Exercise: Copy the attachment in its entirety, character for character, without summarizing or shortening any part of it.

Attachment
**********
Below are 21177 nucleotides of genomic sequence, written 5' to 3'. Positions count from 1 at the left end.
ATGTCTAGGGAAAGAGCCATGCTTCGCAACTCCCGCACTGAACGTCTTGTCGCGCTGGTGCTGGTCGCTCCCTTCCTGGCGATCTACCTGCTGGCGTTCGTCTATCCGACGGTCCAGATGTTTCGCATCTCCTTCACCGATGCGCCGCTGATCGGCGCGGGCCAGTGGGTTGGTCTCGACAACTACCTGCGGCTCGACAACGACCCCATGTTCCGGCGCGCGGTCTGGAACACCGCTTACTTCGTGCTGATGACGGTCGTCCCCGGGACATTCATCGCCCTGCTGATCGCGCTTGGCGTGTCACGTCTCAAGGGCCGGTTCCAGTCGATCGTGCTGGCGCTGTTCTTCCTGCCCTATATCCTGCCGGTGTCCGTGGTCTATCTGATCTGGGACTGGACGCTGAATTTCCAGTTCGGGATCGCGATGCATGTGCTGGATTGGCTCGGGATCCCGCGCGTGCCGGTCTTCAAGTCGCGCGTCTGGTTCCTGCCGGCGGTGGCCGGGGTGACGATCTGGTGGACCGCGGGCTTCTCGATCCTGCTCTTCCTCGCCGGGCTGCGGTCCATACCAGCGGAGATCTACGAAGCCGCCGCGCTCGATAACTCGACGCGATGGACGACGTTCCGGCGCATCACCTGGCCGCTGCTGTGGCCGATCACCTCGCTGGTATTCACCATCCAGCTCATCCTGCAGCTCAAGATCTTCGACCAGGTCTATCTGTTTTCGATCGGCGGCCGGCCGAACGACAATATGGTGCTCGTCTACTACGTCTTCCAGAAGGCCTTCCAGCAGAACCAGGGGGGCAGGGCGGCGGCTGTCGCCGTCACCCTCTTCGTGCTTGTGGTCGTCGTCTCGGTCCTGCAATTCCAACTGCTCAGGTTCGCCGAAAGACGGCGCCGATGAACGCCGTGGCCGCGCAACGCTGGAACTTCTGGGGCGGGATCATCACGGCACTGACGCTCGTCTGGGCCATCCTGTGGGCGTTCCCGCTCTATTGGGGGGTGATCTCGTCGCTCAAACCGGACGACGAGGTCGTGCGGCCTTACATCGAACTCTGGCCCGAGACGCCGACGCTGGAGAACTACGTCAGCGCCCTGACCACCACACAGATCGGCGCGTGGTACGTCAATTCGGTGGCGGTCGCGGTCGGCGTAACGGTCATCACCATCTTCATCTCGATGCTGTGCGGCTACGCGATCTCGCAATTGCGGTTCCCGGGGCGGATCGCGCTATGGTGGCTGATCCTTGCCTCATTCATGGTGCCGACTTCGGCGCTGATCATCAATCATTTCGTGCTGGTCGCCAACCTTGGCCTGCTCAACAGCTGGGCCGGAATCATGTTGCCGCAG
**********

Below are 21177 nucleotides of genomic sequence, written 5' to 3'. Positions count from 1 at the left end.
ATGTCTAGGGAAAGAGCCATGCTTCGCAACTCCCGCACTGAACGTCTTGTCGCGCTGGTGCTGGTCGCTCCCTTCCTGGCGATCTACCTGCTGGCGTTCGTCTATCCGACGGTCCAGATGTTTCGCATCTCCTTCACCGATGCGCCGCTGATCGGCGCGGGCCAGTGGGTTGGTCTCGACAACTACCTGCGGCTCGACAACGACCCCATGTTCCGGCGCGCGGTCTGGAACACCGCTTACTTCGTGCTGATGACGGTCGTCCCCGGGACATTCATCGCCCTGCTGATCGCGCTTGGCGTGTCACGTCTCAAGGGCCGGTTCCAGTCGATCGTGCTGGCGCTGTTCTTCCTGCCCTATATCCTGCCGGTGTCCGTGGTCTATCTGATCTGGGACTGGACGCTGAATTTCCAGTTCGGGATCGCGATGCATGTGCTGGATTGGCTCGGGATCCCGCGCGTGCCGGTCTTCAAGTCGCGCGTCTGGTTCCTGCCGGCGGTGGCCGGGGTGACGATCTGGTGGACCGCGGGCTTCTCGATCCTGCTCTTCCTCGCCGGGCTGCGGTCCATACCAGCGGAGATCTACGAAGCCGCCGCGCTCGATAACTCGACGCGATGGACGACGTTCCGGCGCATCACCTGGCCGCTGCTGTGGCCGATCACCTCGCTGGTATTCACCATCCAGCTCATCCTGCAGCTCAAGATCTTCGACCAGGTCTATCTGTTTTCGATCGGCGGCCGGCCGAACGACAATATGGTGCTCGTCTACTACGTCTTCCAGAAGGCCTTCCAGCAGAACCAGGGGGGCAGGGCGGCGGCTGTCGCCGTCACCCTCTTCGTGCTTGTGGTCGTCGTCTCGGTCCTGCAATTCCAACTGCTCAGGTTCGCCGAAAGACGGCGCCGATGAACGCCGTGGCCGCGCAACGCTGGAACTTCTGGGGCGGGATCATCACGGCACTGACGCTCGTCTGGGCCATCCTGTGGGCGTTCCCGCTCTATTGGGGGGTGATCTCGTCGCTCAAACCGGACGACGAGGTCGTGCGGCCTTACATCGAACTCTGGCCCGAGACGCCGACGCTGGAGAACTACGTCAGCGCCCTGACCACCACACAGATCGGCGCGTGGTACGTCAATTCGGTGGCGGTCGCGGTCGGCGTAACGGTCATCACCATCTTCATCTCGATGCTGTGCGGCTACGCGATCTCGCAATTGCGGTTCCCGGGGCGGATCGCGCTATGGTGGCTGATCCTTGCCTCATTCATGGTGCCGACTTCGGCGCTGATCATCAATCATTTCGTGCTGGTCGCCAACCTTGGCCTGCTCAACAGCTGGGCCGGAATCATGTTGCCGCAG